Blog: The Value of our Sales Schools
Half the world's population now has a mobile subscription - up from just one in five, ten years ago. If telecommunication companies are to seize the opportunities that a set of new, rapidly-forming mobile economies present, they need a more skilled sales force than ever before. Here, Masembe Tambwe, a commentator on technology in Africa, reports.
February 2016: According to a GSMA report released at last year's Mobile World Congress and entitled "The Mobile Economy: 2015", the estimated 3.6 billion unique mobile subscribers worldwide is likely to grow another billion, by 2020.
Worldwide, the penetration rate for mobile technology will soon approach 60 per cent, alongside massive growth in machine-to-machine (M2M) connectivity.
As this happens, we are witnessing a migration to both higher speed mobile broadband networks and the increased adoption of smartphones and other connected devices.
By 2020, mobile broadband connections will account for almost 70 per cent of the global base, up from just under 40 per cent at the end of 2014.
With this proliferation of new services and of applications available to download onto our mobile devices, data traffic is expected to see an almost tenfold increase over the next three years.
Whilst operators make a very large contribution to public funding in the form of general taxation, with additional revenues coming in through spectrum auctions that generated more than US$14 billion in 2014, they are showing an increasing ability to monetize this explosive growth in data traffic and have invested heavily in their infrastructure.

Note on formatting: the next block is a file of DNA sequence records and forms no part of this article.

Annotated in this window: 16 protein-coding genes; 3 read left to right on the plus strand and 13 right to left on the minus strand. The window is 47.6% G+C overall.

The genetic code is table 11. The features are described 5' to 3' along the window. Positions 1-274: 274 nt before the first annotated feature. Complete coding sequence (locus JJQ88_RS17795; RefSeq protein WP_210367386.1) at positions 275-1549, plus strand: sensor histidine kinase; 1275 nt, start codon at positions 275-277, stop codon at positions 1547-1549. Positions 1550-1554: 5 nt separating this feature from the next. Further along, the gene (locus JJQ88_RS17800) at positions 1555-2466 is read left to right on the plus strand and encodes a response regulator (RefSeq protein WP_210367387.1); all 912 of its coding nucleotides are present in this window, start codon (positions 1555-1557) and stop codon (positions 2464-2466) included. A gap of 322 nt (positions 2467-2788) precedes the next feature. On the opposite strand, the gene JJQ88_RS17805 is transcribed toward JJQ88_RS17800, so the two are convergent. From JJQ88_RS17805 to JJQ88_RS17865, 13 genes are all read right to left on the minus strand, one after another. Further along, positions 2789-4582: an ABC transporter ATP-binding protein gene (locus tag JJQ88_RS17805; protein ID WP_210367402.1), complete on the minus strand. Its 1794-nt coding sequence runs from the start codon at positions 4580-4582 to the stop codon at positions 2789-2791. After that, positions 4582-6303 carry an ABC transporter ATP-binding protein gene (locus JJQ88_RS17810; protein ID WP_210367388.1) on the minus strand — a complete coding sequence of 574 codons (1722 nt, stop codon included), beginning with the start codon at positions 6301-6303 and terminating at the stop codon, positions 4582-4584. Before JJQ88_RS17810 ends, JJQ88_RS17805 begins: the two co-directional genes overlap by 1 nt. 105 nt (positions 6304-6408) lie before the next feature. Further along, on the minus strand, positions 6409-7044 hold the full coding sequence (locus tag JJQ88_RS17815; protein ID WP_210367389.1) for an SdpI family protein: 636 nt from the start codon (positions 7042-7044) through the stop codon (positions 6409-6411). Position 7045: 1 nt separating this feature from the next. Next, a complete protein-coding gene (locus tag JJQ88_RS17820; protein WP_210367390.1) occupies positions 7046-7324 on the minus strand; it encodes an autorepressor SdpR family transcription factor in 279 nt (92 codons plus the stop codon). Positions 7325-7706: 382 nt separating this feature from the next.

Capital expenditure (Capex) to support mobile broadband network deployments is forecast, for example, to total US$1.4 trillion for the period out to 2020.
3G coverage is set to reach 86 per cent of the population by 2020 and 4G is being built out more rapidly than its predecessor.
This magnitude of investment will be dependent on operators continuing to diversify their revenues, and developing new and more sustainable business models.
The mobile industry generated 3.8 per cent of global gross domestic product (GDP) in 2014, a contribution that amounts to over US$3 trillion of economic value across 236 countries.
In the period to 2020, mobile’s contribution is predicted to grow at a faster rate than the rest of the global economy, contributing 4.2 per cent to the world’s GDP by the end of the period. This scale of contribution amounts to more than US$3 trillion of economic value across 236 countries.
In this climate, operators looking to sustain their own growth must look to their sales teams to drive the Digital Lifestyle forward; the men and women who distribute the products and services and who require an ever wider knowledge base and set of skills.